Pitch Black – Review

Pitch_Black_poster

 

3Star

 

by Bret W.

As an avid fan of both Sci-Fi and Horror films, I was really pleased with Pitch Black, a scrumptious film which incorporates all my favorite elements of a good film: story (always story first!  Remember that!), direction, acting, cinematography, music, and of course, the big budget.  Well, I don’t know about the budget of this film, but the rest of the elements are definitely there, and it at least gave the illusion of a big budget if it didn’t have one.

First of all, it featured Vin Diesel as Riddick, an escaped convict who’s been captured and is being transported back to prison by a bounty hunter.  Now, Vin Diesel had certainly made his mark.  He impressed Steven Spielberg enough to be cast in Saving Private Ryan (1998) as Private Adrian Caparzo, giving one of the most heart-wrenching and convincing death scenes I’d ever seen.  In Pitch Black, his character is darker and much more evil.  He serves as the antangonist and the narrator, as well as the hero.  The depth of his character is explored fully in his acting, and I’m sure he’ll get much more work out of this role as well as his Private Ryan appearance.

The story goes like this: a passenger space ship flies through the tail of a rogue comet, which throws it off course and causes it to crash land on a planet that seemingly has no night.  With three suns, two on one side and one on the other, it’s never dark.  The survivors discover the presence of underground beings who are vicious predators, swarming like piranha, but unable to face the light of day.  However, their safety in the daylight is about to expire, because once every 22 years (and, coincidentally, today is that day) the planets and suns align in such a way that it casts the entire planet into darkness.  Riddick, the murderer, suddenly becomes the pseudo-leader of the group because of his ability to see so well in the dark, having spent most of his life in subterranean prisons.  But the fear of sudden and irrevocable death from the darkness soon turns the survivors against themselves as they begin to get picked off one by one.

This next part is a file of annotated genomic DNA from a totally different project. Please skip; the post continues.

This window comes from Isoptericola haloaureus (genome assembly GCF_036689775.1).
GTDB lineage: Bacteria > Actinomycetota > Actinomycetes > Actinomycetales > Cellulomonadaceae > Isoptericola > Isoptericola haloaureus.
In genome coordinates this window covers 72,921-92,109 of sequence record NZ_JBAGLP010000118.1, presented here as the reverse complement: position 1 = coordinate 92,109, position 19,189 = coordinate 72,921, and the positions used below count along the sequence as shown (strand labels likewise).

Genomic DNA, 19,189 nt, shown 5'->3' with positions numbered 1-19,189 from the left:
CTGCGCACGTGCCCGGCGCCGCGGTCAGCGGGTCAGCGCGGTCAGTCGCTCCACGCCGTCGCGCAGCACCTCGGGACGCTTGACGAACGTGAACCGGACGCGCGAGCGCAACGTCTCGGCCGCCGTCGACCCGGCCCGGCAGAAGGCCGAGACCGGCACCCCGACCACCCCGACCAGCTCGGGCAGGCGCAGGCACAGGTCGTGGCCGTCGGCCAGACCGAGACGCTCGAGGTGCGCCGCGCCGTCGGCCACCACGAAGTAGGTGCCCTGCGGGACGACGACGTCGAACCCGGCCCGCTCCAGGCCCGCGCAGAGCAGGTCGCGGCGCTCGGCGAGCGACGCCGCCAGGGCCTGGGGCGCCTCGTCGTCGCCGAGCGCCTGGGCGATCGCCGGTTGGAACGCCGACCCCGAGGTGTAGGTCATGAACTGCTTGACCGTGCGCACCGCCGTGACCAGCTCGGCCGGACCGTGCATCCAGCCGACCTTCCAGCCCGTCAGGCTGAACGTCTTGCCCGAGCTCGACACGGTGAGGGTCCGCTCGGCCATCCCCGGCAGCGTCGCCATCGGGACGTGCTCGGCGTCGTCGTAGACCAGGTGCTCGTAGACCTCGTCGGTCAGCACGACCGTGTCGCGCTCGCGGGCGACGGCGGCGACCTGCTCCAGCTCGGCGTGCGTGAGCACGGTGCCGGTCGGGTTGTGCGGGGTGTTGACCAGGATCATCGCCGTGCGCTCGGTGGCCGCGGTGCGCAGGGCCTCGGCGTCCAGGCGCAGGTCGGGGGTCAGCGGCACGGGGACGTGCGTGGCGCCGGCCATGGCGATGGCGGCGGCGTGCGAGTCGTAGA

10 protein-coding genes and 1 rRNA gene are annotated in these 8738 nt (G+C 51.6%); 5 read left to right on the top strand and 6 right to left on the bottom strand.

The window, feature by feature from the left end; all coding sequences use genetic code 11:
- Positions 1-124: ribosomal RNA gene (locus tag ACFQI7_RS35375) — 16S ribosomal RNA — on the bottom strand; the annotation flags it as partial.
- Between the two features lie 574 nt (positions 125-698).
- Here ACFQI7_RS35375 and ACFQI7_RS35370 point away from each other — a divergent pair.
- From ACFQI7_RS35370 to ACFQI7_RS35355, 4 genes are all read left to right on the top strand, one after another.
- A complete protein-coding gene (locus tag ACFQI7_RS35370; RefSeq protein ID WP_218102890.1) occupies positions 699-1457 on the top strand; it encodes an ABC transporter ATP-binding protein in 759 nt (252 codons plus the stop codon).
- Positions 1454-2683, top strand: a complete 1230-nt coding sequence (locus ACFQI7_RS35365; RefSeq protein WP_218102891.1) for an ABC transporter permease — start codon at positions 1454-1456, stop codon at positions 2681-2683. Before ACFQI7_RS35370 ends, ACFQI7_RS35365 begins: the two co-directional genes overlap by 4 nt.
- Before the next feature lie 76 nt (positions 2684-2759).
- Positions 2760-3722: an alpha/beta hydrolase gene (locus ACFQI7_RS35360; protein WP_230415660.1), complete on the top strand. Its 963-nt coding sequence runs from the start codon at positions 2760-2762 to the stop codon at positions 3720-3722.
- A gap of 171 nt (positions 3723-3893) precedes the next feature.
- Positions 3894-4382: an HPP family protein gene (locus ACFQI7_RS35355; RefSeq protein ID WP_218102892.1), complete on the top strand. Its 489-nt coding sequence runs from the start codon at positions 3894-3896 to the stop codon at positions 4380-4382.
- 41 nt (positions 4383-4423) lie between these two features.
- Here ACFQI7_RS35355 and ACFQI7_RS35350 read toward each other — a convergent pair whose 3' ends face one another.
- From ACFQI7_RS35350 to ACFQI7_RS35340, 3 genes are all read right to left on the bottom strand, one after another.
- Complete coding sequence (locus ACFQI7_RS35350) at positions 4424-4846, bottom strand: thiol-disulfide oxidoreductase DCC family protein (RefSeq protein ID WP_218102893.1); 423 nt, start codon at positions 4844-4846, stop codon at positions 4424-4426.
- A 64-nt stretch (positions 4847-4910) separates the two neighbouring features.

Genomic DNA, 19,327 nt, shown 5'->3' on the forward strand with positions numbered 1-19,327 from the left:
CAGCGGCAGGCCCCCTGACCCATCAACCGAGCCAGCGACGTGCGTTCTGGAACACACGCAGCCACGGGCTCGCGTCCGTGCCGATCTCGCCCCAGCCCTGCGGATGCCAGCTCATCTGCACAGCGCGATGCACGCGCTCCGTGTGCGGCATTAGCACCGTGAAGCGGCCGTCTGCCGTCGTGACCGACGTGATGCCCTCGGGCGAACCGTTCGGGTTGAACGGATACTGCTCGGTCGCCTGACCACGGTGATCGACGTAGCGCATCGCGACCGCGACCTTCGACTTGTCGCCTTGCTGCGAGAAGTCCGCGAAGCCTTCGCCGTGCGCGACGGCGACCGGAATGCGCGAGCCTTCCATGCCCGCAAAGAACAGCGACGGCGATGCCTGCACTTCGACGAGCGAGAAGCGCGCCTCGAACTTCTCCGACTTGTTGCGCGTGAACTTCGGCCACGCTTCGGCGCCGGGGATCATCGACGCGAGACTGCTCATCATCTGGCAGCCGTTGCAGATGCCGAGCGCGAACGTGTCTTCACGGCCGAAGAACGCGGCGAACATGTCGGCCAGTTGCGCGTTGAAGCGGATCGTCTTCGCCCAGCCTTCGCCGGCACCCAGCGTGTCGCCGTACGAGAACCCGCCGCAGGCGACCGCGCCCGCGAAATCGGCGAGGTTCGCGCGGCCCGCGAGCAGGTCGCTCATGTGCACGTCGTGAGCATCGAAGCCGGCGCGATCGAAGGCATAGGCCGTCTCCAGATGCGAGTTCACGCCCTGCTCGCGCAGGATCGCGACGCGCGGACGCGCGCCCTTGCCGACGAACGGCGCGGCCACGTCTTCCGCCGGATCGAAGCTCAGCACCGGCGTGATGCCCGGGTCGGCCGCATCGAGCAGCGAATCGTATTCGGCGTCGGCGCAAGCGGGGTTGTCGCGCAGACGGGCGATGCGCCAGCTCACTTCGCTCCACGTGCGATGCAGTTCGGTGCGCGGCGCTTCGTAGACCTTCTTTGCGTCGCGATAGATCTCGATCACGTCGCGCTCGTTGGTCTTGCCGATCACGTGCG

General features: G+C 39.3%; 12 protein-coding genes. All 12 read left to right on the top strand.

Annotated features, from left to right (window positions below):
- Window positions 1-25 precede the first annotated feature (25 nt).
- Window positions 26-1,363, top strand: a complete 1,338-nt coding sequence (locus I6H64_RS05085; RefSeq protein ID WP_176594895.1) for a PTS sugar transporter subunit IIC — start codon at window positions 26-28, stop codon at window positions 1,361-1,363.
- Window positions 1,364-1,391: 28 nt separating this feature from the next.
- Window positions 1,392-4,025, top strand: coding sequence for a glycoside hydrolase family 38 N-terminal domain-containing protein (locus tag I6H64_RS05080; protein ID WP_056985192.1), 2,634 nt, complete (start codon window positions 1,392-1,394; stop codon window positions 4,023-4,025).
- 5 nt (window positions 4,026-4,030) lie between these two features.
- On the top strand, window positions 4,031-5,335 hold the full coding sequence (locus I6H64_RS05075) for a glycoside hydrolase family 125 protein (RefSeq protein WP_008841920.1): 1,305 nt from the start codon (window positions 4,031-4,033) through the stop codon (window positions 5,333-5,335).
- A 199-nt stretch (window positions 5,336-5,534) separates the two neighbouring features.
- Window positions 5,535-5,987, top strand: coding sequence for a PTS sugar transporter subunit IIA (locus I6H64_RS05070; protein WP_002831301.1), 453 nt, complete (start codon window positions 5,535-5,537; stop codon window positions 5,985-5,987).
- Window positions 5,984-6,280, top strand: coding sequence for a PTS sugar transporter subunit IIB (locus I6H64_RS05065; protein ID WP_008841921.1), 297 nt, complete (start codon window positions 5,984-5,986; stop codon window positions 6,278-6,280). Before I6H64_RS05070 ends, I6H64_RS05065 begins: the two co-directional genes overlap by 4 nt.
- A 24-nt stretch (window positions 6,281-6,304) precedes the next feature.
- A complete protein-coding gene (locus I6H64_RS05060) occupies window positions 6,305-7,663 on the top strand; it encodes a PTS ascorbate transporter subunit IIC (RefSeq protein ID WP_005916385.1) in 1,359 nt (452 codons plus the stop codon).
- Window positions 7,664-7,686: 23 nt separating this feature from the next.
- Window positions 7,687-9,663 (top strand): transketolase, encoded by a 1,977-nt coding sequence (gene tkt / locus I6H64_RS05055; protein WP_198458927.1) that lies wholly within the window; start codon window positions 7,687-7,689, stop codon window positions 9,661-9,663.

This film works on so many levels.  As a survival film, it fills the audience with a sense of hope that the survivors may make it off the planet alive.  As a Sci-Fi film, the technology and special effects are both believable and very realistic.  The computer animation sequences with the ship and the crash landing especially grip the audience from the start.  As an action film, its tense and hectic pace keeps the film flowing from start to finish.  And as a horror film, it’s every bit as scary as my favorite Sci-Fi/Horror film, Alien.  The filming is innovative, with the use of different colors setting the mood of the film so perfectly.  Really, I was not expecting it to be as good a film as it was, but I was duly impressed.  It’s definitely one I’d like to see again.

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